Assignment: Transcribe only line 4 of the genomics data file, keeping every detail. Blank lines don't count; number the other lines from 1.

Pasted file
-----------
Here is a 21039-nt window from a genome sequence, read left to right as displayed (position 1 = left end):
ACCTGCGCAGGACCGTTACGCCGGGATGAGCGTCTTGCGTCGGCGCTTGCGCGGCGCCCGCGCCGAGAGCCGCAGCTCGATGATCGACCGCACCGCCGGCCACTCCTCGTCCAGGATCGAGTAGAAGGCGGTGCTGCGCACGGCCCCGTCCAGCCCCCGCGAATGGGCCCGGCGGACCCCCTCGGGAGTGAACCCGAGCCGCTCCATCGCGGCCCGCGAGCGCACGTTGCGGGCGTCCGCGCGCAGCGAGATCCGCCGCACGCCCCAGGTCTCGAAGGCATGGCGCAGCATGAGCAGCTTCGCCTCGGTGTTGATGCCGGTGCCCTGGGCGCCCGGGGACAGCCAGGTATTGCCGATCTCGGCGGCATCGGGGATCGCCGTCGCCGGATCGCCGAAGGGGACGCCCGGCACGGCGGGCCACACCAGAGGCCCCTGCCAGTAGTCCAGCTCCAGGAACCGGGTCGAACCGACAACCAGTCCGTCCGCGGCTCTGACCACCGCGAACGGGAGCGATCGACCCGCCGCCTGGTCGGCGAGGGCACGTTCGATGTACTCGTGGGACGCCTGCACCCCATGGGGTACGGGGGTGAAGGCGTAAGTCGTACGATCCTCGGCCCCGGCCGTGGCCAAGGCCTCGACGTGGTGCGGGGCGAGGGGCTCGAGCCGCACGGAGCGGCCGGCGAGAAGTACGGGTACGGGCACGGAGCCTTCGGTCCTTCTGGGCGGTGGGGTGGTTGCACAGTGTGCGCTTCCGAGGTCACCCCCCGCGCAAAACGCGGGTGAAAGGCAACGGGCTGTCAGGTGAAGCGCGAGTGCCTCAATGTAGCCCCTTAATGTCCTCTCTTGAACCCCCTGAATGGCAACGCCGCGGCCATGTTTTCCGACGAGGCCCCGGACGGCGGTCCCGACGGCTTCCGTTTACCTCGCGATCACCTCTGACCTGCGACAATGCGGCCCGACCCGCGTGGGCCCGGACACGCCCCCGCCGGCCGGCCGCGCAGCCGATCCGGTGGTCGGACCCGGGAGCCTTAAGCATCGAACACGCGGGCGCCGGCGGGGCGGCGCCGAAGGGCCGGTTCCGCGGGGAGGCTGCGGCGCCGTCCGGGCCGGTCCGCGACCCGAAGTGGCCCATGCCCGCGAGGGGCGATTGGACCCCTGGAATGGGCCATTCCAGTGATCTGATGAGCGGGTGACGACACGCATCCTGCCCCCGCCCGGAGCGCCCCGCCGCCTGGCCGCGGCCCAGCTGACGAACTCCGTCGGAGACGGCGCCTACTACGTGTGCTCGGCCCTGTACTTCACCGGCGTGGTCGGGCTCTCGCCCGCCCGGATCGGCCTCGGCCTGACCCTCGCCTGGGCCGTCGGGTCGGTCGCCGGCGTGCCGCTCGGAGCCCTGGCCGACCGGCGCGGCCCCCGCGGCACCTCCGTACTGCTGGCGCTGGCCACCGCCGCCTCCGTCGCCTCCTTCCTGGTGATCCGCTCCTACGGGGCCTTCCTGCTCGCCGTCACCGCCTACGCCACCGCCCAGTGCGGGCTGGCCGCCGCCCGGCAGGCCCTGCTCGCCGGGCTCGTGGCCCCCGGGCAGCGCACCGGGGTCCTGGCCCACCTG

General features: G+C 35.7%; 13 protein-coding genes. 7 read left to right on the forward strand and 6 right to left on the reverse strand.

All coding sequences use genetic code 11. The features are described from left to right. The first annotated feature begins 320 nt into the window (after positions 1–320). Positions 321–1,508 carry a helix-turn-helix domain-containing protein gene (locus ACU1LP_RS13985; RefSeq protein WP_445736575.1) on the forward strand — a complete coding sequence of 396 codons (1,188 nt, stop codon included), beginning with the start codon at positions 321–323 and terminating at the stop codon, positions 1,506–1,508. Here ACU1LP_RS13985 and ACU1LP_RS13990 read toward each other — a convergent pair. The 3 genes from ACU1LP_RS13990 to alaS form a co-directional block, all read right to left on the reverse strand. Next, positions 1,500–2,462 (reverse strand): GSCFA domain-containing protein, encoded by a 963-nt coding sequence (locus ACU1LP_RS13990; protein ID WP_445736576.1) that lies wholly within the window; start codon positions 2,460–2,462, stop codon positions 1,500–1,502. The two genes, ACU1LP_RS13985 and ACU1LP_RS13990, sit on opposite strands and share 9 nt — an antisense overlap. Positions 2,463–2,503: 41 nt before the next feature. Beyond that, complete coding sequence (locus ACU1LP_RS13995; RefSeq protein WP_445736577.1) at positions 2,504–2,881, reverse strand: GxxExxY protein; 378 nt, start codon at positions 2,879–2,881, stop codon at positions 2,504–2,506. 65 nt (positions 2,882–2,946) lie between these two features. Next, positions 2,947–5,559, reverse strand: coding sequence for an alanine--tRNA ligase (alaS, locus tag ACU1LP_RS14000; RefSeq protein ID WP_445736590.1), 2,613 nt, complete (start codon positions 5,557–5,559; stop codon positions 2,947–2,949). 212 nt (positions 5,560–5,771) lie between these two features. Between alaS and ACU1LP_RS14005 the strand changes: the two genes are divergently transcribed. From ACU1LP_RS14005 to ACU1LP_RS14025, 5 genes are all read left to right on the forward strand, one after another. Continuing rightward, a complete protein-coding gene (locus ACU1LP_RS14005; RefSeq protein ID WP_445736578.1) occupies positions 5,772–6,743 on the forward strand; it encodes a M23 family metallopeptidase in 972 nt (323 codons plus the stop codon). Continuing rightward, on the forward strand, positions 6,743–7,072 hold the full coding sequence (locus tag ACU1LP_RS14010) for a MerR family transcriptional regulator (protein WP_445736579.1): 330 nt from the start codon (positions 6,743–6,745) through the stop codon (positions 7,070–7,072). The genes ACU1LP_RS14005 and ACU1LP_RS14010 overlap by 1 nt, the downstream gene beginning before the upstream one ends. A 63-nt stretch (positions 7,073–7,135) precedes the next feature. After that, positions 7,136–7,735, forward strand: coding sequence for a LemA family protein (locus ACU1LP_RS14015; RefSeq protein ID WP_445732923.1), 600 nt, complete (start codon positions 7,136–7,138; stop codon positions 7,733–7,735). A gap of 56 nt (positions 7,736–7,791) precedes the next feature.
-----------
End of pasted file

All coding sequences use genetic code 11. The features are described from left to right. The first annotated feature begins 320 nt into the window (after positions 1–320). Positions 321–1,508 carry a helix-turn-helix domain-containing protein gene (locus ACU1LP_RS13985; RefSeq protein WP_445736575.1) on the forward strand — a complete coding sequence of 396 codons (1,188 nt, stop codon included), beginning with the start codon at positions 321–323 and terminating at the stop codon, positions 1,506–1,508. Here ACU1LP_RS13985 and ACU1LP_RS13990 read toward each other — a convergent pair. The 3 genes from ACU1LP_RS13990 to alaS form a co-directional block, all read right to left on the reverse strand. Next, positions 1,500–2,462 (reverse strand): GSCFA domain-containing protein, encoded by a 963-nt coding sequence (locus ACU1LP_RS13990; protein ID WP_445736576.1) that lies wholly within the window; start codon positions 2,460–2,462, stop codon positions 1,500–1,502. The two genes, ACU1LP_RS13985 and ACU1LP_RS13990, sit on opposite strands and share 9 nt — an antisense overlap. Positions 2,463–2,503: 41 nt before the next feature. Beyond that, complete coding sequence (locus ACU1LP_RS13995; RefSeq protein WP_445736577.1) at positions 2,504–2,881, reverse strand: GxxExxY protein; 378 nt, start codon at positions 2,879–2,881, stop codon at positions 2,504–2,506. 65 nt (positions 2,882–2,946) lie between these two features. Next, positions 2,947–5,559, reverse strand: coding sequence for an alanine--tRNA ligase (alaS, locus tag ACU1LP_RS14000; RefSeq protein ID WP_445736590.1), 2,613 nt, complete (start codon positions 5,557–5,559; stop codon positions 2,947–2,949). 212 nt (positions 5,560–5,771) lie between these two features. Between alaS and ACU1LP_RS14005 the strand changes: the two genes are divergently transcribed. From ACU1LP_RS14005 to ACU1LP_RS14025, 5 genes are all read left to right on the forward strand, one after another. Continuing rightward, a complete protein-coding gene (locus ACU1LP_RS14005; RefSeq protein ID WP_445736578.1) occupies positions 5,772–6,743 on the forward strand; it encodes a M23 family metallopeptidase in 972 nt (323 codons plus the stop codon). Continuing rightward, on the forward strand, positions 6,743–7,072 hold the full coding sequence (locus tag ACU1LP_RS14010) for a MerR family transcriptional regulator (protein WP_445736579.1): 330 nt from the start codon (positions 6,743–6,745) through the stop codon (positions 7,070–7,072). The genes ACU1LP_RS14005 and ACU1LP_RS14010 overlap by 1 nt, the downstream gene beginning before the upstream one ends. A 63-nt stretch (positions 7,073–7,135) precedes the next feature. After that, positions 7,136–7,735, forward strand: coding sequence for a LemA family protein (locus ACU1LP_RS14015; RefSeq protein ID WP_445732923.1), 600 nt, complete (start codon positions 7,136–7,138; stop codon positions 7,733–7,735). A gap of 56 nt (positions 7,736–7,791) precedes the next feature.